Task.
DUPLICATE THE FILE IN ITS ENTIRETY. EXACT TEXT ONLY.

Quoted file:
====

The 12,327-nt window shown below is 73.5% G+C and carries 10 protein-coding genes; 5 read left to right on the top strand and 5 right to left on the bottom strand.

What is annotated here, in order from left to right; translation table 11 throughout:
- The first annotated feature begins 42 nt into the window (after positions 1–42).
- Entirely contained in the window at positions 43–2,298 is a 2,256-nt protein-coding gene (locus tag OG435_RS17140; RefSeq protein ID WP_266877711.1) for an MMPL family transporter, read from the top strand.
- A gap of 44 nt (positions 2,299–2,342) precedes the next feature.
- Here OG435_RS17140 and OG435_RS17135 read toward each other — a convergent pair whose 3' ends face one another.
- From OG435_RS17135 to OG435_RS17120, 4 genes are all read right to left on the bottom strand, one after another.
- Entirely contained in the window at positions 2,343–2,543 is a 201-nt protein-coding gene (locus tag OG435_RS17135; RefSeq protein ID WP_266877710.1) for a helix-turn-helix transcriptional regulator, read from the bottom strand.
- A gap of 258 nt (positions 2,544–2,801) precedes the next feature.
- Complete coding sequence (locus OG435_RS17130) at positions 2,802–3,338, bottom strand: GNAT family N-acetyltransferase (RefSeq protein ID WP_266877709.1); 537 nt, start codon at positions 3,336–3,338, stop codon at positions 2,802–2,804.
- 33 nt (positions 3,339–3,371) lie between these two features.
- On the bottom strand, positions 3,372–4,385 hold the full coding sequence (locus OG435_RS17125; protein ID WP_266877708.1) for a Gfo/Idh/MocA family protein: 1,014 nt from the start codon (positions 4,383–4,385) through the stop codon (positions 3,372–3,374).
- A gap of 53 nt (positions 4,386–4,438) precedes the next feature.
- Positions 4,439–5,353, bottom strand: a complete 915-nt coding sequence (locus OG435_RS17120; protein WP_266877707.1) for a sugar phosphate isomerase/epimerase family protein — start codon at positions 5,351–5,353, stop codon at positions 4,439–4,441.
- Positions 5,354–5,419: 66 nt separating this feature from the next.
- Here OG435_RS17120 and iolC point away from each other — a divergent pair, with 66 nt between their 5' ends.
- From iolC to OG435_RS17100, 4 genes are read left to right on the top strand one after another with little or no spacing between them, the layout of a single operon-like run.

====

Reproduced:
The 12,327-nt window shown below is 73.5% G+C and carries 10 protein-coding genes; 5 read left to right on the top strand and 5 right to left on the bottom strand.

What is annotated here, in order from left to right; translation table 11 throughout:
- The first annotated feature begins 42 nt into the window (after positions 1–42).
- Entirely contained in the window at positions 43–2,298 is a 2,256-nt protein-coding gene (locus tag OG435_RS17140; RefSeq protein ID WP_266877711.1) for an MMPL family transporter, read from the top strand.
- A gap of 44 nt (positions 2,299–2,342) precedes the next feature.
- Here OG435_RS17140 and OG435_RS17135 read toward each other — a convergent pair whose 3' ends face one another.
- From OG435_RS17135 to OG435_RS17120, 4 genes are all read right to left on the bottom strand, one after another.
- Entirely contained in the window at positions 2,343–2,543 is a 201-nt protein-coding gene (locus tag OG435_RS17135; RefSeq protein ID WP_266877710.1) for a helix-turn-helix transcriptional regulator, read from the bottom strand.
- A gap of 258 nt (positions 2,544–2,801) precedes the next feature.
- Complete coding sequence (locus OG435_RS17130) at positions 2,802–3,338, bottom strand: GNAT family N-acetyltransferase (RefSeq protein ID WP_266877709.1); 537 nt, start codon at positions 3,336–3,338, stop codon at positions 2,802–2,804.
- 33 nt (positions 3,339–3,371) lie between these two features.
- On the bottom strand, positions 3,372–4,385 hold the full coding sequence (locus OG435_RS17125; protein ID WP_266877708.1) for a Gfo/Idh/MocA family protein: 1,014 nt from the start codon (positions 4,383–4,385) through the stop codon (positions 3,372–3,374).
- A gap of 53 nt (positions 4,386–4,438) precedes the next feature.
- Positions 4,439–5,353, bottom strand: a complete 915-nt coding sequence (locus OG435_RS17120; protein WP_266877707.1) for a sugar phosphate isomerase/epimerase family protein — start codon at positions 5,351–5,353, stop codon at positions 4,439–4,441.
- Positions 5,354–5,419: 66 nt separating this feature from the next.
- Here OG435_RS17120 and iolC point away from each other — a divergent pair, with 66 nt between their 5' ends.
- From iolC to OG435_RS17100, 4 genes are read left to right on the top strand one after another with little or no spacing between them, the layout of a single operon-like run.